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Publication numberUS5141893 A
Publication typeGrant
Application numberUS 07/658,058
Publication dateAug 25, 1992
Filing dateFeb 20, 1991
Priority dateDec 22, 1988
Fee statusLapsed
Publication number07658058, 658058, US 5141893 A, US 5141893A, US-A-5141893, US5141893 A, US5141893A
InventorsChris R. Ito, David McIntyre, Robert Kaliski, Milton Feng
Original AssigneeFord Microelectronics
Export CitationBiBTeX, EndNote, RefMan
External Links: USPTO, USPTO Assignment, Espacenet
Vapor deposition of gallium arsenide from arsine and organic gallium compound at reduced mole ratio so that arsenic vacancies are substituted with carbon
US 5141893 A
Abstract
`Unintentionally` doped P type GaAs is grown on silicon by a metal organic chemical vapor deposition process in which the molecular ratio of arsenic to gallium in the growth ambient is reduced to a value that is sufficiently low to cause the creation of donor (As) site vacancies in the grown GaAs layer, which become occupied by acceptor (carbon) atoms in the metal organic compound, thereby resulting in the formation of a buffer GaAs layer having a P type majority carrier characteristic. Preferably, the silicon substrate has its growth surface inclined from the [100] plane toward the [011] direction is initially subjected to an MOCVD process (e.g. trimethyl gallium, arsine chemical vapor deposition) at a reduced temperature (e.g. 425 C.) and at atmospheric pressure, to form a thin (400 Angstroms) nucleation layer. During this growth step the Group V/Group III mole ratio (of arsenic to gallium) is maintained at an intermediate value. The temperature is then ramped to 630 C. and gas content adjusted to reduce the V/III mole ratio to a value less than 5.0, so as to grow a buffer layer of GaAs is grown on the nucleation layer. Because the molecular ratio of arsenic to gallium in the metal organic/arsine ambient is at a substantially reduced value, the resulting GaAs buffer layer tends to be depleted of arsenic atoms at numerous crystal sites, which allows for the substitution of acceptor (carbon) atoms from the metal organic compound, so that the buffer GaAs layer is P type.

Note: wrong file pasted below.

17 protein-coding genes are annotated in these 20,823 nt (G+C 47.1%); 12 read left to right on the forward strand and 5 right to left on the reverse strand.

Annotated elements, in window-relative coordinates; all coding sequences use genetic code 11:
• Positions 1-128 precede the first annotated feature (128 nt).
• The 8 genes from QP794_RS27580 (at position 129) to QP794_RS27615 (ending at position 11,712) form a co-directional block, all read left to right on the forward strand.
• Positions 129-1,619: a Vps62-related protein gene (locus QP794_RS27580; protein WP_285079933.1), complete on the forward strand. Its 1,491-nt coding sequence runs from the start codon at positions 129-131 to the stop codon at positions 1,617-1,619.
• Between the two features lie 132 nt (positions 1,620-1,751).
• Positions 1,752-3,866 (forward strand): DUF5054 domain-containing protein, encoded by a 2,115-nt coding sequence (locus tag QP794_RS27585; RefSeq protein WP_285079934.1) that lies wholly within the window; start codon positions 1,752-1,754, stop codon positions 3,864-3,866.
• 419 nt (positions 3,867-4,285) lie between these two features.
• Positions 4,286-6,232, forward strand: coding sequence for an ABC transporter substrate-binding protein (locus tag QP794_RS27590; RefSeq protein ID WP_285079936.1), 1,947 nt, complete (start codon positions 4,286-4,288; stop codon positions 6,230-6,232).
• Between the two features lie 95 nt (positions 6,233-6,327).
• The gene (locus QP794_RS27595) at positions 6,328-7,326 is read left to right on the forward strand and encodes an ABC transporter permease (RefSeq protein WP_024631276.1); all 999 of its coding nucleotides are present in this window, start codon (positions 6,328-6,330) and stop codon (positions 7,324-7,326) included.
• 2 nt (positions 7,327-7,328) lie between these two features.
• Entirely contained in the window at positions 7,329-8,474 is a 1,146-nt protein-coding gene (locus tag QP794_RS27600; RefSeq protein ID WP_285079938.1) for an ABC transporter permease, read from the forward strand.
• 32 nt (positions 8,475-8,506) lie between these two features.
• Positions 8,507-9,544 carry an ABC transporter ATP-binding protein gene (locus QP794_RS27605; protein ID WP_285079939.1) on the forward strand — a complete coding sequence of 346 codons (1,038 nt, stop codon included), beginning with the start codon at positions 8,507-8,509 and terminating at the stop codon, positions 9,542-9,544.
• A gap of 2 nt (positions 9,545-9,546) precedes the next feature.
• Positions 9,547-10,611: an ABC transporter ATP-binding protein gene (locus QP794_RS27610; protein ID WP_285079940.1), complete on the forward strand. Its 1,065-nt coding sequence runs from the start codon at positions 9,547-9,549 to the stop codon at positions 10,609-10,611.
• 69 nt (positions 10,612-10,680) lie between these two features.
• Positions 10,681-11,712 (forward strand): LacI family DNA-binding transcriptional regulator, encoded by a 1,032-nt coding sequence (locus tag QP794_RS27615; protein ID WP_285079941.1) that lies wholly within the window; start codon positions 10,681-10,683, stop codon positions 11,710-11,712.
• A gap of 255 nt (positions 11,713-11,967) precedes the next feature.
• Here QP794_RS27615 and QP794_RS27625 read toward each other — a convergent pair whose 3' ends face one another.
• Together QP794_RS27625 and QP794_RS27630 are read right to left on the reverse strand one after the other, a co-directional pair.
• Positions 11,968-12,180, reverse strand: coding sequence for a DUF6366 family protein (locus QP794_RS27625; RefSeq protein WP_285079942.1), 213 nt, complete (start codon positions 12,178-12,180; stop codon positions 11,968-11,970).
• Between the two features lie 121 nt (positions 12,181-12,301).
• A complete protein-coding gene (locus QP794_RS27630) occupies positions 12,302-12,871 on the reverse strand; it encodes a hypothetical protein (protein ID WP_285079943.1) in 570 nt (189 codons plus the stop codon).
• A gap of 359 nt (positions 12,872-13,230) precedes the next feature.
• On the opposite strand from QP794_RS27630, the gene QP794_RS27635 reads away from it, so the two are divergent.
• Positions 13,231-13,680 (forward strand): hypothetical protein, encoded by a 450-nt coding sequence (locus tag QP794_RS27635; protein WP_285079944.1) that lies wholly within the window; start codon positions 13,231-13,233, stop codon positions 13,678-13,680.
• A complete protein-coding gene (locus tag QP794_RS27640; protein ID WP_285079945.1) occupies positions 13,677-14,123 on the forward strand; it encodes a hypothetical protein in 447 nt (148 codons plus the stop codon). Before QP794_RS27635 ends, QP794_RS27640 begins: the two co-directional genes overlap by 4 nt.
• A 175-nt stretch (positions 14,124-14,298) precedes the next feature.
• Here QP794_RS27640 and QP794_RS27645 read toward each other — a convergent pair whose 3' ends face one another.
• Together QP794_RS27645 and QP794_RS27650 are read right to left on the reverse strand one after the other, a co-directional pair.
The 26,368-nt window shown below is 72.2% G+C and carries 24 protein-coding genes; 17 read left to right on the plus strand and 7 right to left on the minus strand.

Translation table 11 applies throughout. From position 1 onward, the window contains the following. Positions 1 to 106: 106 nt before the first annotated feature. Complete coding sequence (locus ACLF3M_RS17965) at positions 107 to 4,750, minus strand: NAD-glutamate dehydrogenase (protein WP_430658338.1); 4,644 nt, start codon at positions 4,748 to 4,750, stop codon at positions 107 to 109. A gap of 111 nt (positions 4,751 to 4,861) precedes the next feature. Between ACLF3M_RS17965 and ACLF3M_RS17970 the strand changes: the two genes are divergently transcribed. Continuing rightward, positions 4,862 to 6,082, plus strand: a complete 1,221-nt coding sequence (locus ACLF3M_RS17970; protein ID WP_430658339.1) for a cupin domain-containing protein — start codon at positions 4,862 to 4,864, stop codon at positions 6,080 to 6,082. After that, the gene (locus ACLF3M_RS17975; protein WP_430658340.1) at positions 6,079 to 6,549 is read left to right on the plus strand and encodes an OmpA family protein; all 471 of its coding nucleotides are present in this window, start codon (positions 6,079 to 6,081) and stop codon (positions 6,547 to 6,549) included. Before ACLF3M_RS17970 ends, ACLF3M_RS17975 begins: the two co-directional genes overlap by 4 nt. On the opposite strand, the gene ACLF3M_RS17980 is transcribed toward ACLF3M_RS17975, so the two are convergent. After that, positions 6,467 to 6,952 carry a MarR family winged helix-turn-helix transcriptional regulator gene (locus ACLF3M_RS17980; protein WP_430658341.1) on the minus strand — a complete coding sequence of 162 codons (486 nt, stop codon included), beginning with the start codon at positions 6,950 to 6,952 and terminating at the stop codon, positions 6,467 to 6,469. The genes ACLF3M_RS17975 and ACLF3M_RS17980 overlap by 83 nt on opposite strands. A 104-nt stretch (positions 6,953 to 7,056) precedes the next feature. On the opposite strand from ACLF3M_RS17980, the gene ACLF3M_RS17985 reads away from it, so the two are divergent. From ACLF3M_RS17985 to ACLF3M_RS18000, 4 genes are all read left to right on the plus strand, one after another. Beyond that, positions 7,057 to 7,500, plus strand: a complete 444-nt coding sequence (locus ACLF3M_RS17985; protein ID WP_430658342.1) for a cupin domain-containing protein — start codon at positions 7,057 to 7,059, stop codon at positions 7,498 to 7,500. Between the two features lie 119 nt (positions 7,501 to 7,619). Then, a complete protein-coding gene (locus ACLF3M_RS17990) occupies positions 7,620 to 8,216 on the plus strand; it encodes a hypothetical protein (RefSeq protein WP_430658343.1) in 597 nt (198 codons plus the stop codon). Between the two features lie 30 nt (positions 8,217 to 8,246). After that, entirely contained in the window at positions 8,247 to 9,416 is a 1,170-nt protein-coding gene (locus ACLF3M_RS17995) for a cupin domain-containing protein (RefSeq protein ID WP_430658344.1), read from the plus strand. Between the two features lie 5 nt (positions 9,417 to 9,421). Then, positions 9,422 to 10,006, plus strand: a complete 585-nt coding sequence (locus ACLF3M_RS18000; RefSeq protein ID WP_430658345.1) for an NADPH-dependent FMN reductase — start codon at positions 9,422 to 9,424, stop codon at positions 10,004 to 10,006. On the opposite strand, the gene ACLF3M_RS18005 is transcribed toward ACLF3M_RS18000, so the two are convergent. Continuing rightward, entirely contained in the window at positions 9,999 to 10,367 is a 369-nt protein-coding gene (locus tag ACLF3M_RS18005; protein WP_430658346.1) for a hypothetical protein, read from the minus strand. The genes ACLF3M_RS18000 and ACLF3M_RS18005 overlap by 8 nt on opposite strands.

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Claims(13)
What is claimed:
1. A method of growing an unintentionally doped, single crystalline P-type Group III-V compound semiconductor layer on a Group IV semiconductor substrate comprising the steps of:
(a) providing a Group IV semiconductor substrate in a growth reactor;
(b) growing a nucleation layer of Group III-V compound semiconductor material on said Group IV semiconductor substrate by introducing into said growth reactor an organic Group III semiconductor compound gas and a Group V semiconductor material containing gas at a prescribed temperature and mole ratio of Group V semiconductor material to Group III semiconductor material; and
(c) adjusting the introduction of said organic Group III semiconductor compound gas and said Group V semiconductor material containing gas, without the addition of an acceptor impurity, into said growth reactor so as to correspondingly adjust the mole ratio of Group V semiconductor material to Group III compound semiconductor material to a value that causes the formation of Group V semiconductor material vacancies in a buffer Group III-V compound semiconductor layer that is grown on said nucleation layer and the substitution of acceptor atoms from said organic Group III semiconductor compound gas at said vacancies, so as to cause the conductivity of the resultant Group III-V compound semiconductor layer that is grown on said nucleation layer to be P-type.
2. A method according to claim 1, wherein said Group IV semiconductor substrate is silicon, said organic Group III semiconductor compound gas is an organic gallium compound gas and said Group V semiconductor material containing gas is arsine.
3. A method according to claim 2, where step (c) comprises adapting the introduction of said organic gallium compound gas and arsine gas so as to adjust said mole ratio to a value less than 5.0.
4. A method according to claim 3, wherein said mole ratio is a value on the order of 2.5.